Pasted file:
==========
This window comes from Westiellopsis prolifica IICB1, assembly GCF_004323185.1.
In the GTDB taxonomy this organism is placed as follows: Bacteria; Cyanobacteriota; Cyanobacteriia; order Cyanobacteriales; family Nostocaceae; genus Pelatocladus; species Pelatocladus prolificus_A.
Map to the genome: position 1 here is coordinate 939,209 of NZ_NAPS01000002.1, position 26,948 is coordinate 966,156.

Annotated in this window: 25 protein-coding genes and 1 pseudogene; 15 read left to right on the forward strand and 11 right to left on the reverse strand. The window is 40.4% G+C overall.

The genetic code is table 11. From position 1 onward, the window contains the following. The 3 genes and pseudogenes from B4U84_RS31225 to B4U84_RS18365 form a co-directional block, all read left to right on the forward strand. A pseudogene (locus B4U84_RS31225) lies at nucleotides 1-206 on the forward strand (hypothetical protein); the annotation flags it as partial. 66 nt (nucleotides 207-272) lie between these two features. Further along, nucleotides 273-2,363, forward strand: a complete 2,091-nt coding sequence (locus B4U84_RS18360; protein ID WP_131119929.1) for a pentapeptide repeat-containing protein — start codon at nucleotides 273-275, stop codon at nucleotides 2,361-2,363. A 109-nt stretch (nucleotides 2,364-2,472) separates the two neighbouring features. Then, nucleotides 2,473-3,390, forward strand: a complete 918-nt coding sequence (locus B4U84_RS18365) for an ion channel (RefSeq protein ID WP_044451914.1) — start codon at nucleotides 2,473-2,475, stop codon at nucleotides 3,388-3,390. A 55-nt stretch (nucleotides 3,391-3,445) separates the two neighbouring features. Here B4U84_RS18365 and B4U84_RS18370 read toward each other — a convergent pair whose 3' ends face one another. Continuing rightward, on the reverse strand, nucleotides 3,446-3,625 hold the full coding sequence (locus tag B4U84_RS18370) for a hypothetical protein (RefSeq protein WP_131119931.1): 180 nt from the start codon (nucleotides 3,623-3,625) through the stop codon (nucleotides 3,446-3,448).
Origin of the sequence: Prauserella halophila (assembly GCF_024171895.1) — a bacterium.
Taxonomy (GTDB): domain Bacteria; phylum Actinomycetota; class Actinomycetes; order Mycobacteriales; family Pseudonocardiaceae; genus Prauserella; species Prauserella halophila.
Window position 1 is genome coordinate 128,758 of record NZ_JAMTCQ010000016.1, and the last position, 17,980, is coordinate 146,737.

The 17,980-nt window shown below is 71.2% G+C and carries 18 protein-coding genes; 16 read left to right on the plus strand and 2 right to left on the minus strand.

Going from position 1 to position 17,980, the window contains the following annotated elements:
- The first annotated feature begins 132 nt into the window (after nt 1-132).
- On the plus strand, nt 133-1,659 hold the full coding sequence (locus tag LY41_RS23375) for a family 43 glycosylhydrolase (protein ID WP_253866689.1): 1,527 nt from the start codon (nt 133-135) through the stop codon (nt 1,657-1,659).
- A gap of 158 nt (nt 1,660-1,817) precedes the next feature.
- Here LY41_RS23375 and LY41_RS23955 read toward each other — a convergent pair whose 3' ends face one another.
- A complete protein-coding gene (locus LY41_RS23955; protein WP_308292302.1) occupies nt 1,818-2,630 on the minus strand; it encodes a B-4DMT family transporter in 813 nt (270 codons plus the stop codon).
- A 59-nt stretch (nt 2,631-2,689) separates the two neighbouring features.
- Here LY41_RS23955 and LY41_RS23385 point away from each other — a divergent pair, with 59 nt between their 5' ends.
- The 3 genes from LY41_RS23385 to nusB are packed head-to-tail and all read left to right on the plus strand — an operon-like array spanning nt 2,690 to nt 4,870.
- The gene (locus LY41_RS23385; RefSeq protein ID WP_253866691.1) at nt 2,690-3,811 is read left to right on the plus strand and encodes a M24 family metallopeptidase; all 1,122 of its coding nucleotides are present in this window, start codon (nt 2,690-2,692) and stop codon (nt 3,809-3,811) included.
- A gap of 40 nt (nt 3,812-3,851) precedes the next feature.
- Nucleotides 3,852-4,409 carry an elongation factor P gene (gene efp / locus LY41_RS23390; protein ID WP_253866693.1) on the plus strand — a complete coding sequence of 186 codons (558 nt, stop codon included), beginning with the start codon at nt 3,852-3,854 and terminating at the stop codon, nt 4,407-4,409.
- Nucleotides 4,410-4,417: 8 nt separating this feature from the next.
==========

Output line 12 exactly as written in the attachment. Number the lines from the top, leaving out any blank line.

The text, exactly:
- On the plus strand, nt 133-1,659 hold the full coding sequence (locus tag LY41_RS23375) for a family 43 glycosylhydrolase (protein ID WP_253866689.1): 1,527 nt from the start codon (nt 133-135) through the stop codon (nt 1,657-1,659).